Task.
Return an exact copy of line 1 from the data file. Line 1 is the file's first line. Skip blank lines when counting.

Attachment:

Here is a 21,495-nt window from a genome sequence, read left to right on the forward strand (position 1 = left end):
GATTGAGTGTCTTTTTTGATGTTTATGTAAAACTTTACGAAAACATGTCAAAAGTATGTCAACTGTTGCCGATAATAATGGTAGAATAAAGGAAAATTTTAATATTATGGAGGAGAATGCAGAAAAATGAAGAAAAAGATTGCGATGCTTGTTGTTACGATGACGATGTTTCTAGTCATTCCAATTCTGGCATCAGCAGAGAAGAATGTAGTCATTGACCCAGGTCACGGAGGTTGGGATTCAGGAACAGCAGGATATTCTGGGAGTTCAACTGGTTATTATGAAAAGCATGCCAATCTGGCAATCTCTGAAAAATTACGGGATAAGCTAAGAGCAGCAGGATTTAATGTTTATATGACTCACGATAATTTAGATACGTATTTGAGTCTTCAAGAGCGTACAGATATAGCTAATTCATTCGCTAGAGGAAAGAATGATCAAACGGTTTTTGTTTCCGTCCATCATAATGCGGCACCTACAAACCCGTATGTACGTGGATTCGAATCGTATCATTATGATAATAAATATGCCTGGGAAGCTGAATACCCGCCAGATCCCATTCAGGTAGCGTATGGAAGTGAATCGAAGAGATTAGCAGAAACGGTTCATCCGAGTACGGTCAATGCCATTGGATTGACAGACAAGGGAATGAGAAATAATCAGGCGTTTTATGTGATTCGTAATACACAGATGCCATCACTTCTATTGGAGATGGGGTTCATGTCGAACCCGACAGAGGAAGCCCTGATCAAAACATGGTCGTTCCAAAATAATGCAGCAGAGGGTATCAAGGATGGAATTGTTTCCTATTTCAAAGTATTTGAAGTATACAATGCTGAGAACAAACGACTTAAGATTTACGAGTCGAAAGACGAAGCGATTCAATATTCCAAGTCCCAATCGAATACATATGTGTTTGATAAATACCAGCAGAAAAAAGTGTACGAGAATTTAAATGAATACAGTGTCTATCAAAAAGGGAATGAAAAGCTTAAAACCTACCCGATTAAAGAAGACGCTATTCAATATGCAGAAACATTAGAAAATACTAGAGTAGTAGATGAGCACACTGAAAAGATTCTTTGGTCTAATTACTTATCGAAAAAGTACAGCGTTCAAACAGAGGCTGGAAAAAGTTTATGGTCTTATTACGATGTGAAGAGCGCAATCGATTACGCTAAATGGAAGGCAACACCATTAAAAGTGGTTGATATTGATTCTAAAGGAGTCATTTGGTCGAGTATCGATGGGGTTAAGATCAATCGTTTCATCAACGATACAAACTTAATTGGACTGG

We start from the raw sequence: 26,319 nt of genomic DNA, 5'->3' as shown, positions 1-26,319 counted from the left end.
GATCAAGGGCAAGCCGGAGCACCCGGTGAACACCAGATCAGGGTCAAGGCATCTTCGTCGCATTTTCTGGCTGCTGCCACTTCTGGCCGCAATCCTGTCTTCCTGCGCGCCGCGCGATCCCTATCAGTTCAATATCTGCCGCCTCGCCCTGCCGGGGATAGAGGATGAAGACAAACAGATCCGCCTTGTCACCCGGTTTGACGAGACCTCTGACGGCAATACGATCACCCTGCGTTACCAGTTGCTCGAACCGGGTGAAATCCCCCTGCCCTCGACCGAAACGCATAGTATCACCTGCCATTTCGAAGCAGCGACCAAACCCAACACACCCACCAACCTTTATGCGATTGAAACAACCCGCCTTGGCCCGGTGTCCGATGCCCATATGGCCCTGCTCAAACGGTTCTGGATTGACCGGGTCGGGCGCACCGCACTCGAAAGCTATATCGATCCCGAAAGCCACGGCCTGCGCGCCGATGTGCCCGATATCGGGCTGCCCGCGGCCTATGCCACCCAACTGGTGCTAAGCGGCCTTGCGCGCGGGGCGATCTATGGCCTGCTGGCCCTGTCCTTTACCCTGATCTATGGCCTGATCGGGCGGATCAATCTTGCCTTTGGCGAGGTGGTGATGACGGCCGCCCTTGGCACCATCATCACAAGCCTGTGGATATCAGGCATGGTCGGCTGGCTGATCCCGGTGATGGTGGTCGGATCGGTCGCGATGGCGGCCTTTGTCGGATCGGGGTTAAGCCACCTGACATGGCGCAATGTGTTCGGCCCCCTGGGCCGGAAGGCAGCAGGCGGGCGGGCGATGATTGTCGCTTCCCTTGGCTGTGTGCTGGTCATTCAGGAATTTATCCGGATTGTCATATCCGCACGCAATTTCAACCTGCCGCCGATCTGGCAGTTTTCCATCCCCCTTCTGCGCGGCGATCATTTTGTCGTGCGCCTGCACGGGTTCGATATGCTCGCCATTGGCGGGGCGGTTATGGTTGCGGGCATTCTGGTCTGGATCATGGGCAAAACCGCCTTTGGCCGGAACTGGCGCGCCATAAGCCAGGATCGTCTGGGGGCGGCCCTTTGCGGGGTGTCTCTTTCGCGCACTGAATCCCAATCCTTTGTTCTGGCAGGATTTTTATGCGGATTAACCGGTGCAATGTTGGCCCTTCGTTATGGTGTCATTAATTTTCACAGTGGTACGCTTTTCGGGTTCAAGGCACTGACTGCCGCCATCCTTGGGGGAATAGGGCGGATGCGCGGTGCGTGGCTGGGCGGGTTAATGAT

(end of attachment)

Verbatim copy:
Here is a 21,495-nt window from a genome sequence, read left to right on the forward strand (position 1 = left end):